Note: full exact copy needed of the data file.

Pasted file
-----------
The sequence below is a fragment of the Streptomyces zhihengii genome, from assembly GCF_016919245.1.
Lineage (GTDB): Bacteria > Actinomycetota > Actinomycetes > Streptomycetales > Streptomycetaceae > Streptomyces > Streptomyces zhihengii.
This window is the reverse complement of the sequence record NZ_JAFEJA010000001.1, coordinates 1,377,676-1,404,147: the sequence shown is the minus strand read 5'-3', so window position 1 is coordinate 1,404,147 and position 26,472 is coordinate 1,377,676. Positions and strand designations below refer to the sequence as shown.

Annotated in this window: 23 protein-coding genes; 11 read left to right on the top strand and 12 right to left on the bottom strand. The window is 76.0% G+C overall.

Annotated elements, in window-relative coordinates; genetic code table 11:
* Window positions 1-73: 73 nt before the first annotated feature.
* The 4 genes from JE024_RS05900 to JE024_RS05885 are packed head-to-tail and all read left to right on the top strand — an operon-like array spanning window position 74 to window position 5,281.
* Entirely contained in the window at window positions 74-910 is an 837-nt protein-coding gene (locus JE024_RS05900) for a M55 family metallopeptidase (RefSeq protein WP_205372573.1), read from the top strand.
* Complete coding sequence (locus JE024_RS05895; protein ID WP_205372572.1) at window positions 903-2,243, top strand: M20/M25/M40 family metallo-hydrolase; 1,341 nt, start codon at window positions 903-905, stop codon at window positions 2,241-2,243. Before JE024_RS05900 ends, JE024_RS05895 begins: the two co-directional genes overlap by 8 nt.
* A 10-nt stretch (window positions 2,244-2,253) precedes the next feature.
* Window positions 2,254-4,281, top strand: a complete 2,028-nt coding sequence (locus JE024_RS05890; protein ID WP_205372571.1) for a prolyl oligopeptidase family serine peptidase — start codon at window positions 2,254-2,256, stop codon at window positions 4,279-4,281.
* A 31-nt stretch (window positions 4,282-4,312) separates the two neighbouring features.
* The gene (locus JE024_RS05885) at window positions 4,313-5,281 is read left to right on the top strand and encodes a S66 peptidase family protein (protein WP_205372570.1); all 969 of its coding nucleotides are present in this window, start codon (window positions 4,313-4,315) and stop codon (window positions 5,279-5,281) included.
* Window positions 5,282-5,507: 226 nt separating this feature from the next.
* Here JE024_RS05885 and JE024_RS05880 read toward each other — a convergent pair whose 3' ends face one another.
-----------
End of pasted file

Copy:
The sequence below is a fragment of the Streptomyces zhihengii genome, from assembly GCF_016919245.1.
Lineage (GTDB): Bacteria > Actinomycetota > Actinomycetes > Streptomycetales > Streptomycetaceae > Streptomyces > Streptomyces zhihengii.
This window is the reverse complement of the sequence record NZ_JAFEJA010000001.1, coordinates 1,377,676-1,404,147: the sequence shown is the minus strand read 5'-3', so window position 1 is coordinate 1,404,147 and position 26,472 is coordinate 1,377,676. Positions and strand designations below refer to the sequence as shown.

Annotated in this window: 23 protein-coding genes; 11 read left to right on the top strand and 12 right to left on the bottom strand. The window is 76.0% G+C overall.

Annotated elements, in window-relative coordinates; genetic code table 11:
* Window positions 1-73: 73 nt before the first annotated feature.
* The 4 genes from JE024_RS05900 to JE024_RS05885 are packed head-to-tail and all read left to right on the top strand — an operon-like array spanning window position 74 to window position 5,281.
* Entirely contained in the window at window positions 74-910 is an 837-nt protein-coding gene (locus JE024_RS05900) for a M55 family metallopeptidase (RefSeq protein WP_205372573.1), read from the top strand.
* Complete coding sequence (locus JE024_RS05895; protein ID WP_205372572.1) at window positions 903-2,243, top strand: M20/M25/M40 family metallo-hydrolase; 1,341 nt, start codon at window positions 903-905, stop codon at window positions 2,241-2,243. Before JE024_RS05900 ends, JE024_RS05895 begins: the two co-directional genes overlap by 8 nt.
* A 10-nt stretch (window positions 2,244-2,253) precedes the next feature.
* Window positions 2,254-4,281, top strand: a complete 2,028-nt coding sequence (locus JE024_RS05890; protein ID WP_205372571.1) for a prolyl oligopeptidase family serine peptidase — start codon at window positions 2,254-2,256, stop codon at window positions 4,279-4,281.
* A 31-nt stretch (window positions 4,282-4,312) separates the two neighbouring features.
* The gene (locus JE024_RS05885) at window positions 4,313-5,281 is read left to right on the top strand and encodes a S66 peptidase family protein (protein WP_205372570.1); all 969 of its coding nucleotides are present in this window, start codon (window positions 4,313-4,315) and stop codon (window positions 5,279-5,281) included.
* Window positions 5,282-5,507: 226 nt separating this feature from the next.
* Here JE024_RS05885 and JE024_RS05880 read toward each other — a convergent pair whose 3' ends face one another.